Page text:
- Former Jackson County Deputy Zachary Wester was arrested and charged with 52 counts related to pulling over drivers, planting drugs like meth on them, and arresting them.
- Nearly 120 cases involving Wester have been dropped, and more are being reviewed.
- While some victims are pleased with the charges, many others who served time or received probation because of his actions feel that the damage is already done.
- In one case, a victim lost custody of a child, and in another, a victim was forced to serve a year in rehab.
Former Jackson County Deputy Zachary Wester was arrested and charged Wednesday for pulling over drivers for minor traffic infractions, planting drugs on them, and then booking them for possession.
According to a statement from the Florida Department of Law Enforcement (FDLE), Wester was arrested on “felony charges of racketeering, official misconduct, fabricating evidence, possession of a controlled substance and false imprisonment.”
This morning, FDLE arrested former Jackson County Sheriff’s Office deputy Zachary Wester on a litany of charges, including racketeering, fabricating evidence, and false imprisonment. #arresthttps://t.co/9McYv4FT6G pic.twitter.com/fkO1oRcJCs— FDLE (@fdlepio) July 10, 2019
He was also charged with “misdemeanor perjury, possession of a controlled substance and possession of drug paraphernalia,” the statement said. Together, Wester faces a total of 52 separate charges.
It is unclear how much prison time he could get. The Washington Post reported that State Attorney William Eddins, who oversaw the case, told reporters Wester could face up to 30 years.
The Tallahassee Democrat said that the racketeering charge alone has a max penalty of 30 years, and the other felonies have max sentences of five years.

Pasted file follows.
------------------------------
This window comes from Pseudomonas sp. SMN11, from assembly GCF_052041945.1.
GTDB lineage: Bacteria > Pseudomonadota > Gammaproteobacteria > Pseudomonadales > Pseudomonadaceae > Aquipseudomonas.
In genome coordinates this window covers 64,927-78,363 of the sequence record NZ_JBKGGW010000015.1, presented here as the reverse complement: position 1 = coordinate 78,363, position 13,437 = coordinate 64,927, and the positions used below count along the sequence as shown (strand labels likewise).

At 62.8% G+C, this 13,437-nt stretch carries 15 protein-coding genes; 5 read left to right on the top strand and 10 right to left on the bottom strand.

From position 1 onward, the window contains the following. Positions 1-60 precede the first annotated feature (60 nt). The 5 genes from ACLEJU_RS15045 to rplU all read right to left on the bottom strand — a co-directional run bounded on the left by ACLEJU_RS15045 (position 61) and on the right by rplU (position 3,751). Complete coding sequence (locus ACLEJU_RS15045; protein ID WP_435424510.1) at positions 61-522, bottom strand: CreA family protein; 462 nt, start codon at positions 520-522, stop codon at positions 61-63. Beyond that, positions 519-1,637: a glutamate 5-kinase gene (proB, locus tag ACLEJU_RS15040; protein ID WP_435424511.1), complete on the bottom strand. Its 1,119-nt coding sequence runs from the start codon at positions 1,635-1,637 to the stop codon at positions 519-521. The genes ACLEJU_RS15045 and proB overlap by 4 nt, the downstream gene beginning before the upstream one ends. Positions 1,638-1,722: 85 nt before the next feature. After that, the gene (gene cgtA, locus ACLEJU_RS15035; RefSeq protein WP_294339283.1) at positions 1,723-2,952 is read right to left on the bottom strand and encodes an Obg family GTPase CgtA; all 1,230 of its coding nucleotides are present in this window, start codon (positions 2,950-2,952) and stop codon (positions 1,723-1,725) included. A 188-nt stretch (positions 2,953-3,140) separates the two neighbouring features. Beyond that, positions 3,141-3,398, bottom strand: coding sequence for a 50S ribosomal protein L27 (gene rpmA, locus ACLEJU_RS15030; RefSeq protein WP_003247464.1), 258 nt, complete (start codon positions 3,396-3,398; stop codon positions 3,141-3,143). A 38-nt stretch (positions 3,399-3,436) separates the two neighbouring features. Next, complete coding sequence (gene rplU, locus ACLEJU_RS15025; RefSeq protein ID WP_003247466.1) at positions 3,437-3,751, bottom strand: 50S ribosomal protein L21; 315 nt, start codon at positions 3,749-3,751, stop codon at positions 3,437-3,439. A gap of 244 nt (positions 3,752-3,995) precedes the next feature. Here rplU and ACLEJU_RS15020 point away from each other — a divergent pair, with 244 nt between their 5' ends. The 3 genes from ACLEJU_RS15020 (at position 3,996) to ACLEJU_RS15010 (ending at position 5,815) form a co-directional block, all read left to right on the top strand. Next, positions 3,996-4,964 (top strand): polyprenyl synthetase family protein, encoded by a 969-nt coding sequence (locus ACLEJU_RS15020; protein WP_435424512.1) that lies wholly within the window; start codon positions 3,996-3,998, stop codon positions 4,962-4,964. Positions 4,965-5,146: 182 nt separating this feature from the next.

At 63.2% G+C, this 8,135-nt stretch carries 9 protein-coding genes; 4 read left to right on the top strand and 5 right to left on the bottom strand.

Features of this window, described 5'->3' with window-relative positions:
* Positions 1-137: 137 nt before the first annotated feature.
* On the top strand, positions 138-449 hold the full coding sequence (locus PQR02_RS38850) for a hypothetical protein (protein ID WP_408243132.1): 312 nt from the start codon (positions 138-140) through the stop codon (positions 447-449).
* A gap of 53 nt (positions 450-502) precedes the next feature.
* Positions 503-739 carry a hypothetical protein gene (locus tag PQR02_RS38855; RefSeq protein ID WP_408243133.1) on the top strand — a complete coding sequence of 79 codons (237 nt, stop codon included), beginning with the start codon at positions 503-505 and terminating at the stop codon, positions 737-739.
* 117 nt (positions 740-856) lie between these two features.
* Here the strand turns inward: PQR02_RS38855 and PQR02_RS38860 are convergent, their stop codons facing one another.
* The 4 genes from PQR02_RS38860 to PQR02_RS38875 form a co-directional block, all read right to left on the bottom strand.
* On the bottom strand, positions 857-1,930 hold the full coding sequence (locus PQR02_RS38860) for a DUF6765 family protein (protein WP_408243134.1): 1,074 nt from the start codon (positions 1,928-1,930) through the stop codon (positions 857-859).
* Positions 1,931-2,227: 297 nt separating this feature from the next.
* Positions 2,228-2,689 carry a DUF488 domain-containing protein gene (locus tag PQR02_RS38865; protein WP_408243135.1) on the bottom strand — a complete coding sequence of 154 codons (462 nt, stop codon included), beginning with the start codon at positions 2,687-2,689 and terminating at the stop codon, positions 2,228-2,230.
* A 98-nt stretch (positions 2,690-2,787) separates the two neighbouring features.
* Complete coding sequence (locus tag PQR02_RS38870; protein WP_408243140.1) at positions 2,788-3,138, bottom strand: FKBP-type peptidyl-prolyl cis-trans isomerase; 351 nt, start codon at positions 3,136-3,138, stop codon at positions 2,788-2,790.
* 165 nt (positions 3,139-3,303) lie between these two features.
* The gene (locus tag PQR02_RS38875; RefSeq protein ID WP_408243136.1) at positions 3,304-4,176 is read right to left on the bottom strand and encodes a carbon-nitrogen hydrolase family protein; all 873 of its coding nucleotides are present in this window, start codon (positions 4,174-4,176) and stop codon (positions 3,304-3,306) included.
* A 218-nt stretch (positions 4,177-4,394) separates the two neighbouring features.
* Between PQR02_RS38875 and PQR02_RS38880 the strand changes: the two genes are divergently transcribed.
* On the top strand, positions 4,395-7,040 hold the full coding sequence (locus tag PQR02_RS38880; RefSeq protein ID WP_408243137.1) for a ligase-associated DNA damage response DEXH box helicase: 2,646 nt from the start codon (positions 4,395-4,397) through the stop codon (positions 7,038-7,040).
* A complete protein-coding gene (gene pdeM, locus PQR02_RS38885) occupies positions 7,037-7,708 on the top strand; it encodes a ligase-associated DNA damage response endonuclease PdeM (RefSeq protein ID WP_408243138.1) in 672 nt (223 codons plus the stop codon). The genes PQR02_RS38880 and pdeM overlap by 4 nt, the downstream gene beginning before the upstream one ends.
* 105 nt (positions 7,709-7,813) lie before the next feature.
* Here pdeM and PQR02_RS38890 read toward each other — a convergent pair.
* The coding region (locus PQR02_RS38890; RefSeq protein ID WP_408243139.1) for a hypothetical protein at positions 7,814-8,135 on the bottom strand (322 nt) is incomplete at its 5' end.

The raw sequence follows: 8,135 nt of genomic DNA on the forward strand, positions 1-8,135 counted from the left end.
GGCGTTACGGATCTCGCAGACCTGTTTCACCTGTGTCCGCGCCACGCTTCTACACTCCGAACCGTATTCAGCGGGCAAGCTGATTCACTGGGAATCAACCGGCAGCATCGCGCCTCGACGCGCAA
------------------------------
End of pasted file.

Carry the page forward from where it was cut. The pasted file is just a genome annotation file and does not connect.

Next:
However, they also reported Eddins saying that under Florida’s sentencing guidelines, Wester would only face 13 and a half years if found guilty on all charges, noting that a judge could give him more.
While Wester was only arrested on Wednesday, the charges against him came as part of a nearly year-long investigation.
Wester was reportedly hired by the Jackson County Sheriff’s Office in 2016. In August 2018, the Sheriff’s Office asked the FDLE to launch an internal investigation into his conduct after a prosecutor found inconsistencies between his reports and what was captured on his body camera.
Specifically, prosecutors said he turned his body camera off most of the time, and only turned it back on after he had already found the drugs in the vehicles he was searching.
Additionally, in most cases, Wester would pull someone over for a minor traffic infraction and then ask them if he smelled marijuana, which would give him probable cause to search their car.
Despite the fact that Wester would write in his reports that he smelled or thought he saw marijuana, he would usually turn his camera back on to show he found meth.
Even in cases where the people he pulled over actually were suspected of crimes or admitted to having marijuana in the car, Wester still planted the meth, according to the affidavit.
As a result of the investigation, Wester was suspended on Aug. 1 and then fired a month later. Prosecutors said they would not file charges until the FDLE investigation was complete.
The investigation took a while because there was a lot of evidence to review. According to the FDLE statement, during the investigation, their agents, “analyzed over 1,300 minutes of recorded video and logged over 1,400 working hours on the case.”
In that footage, the investigators found one of the few instances where he kept his body camera on during a search.
In that incident, Wester had pulled over a woman named Teresa Odom, claiming her brake lights were not working properly.
In the bodycam footage, Wester is seen holding something that looks like a small plastic bag in his hand. He then puts his hand out of view under the driver’s seat and returns it without the baggy.
Wester later booked Odom for possessing meth.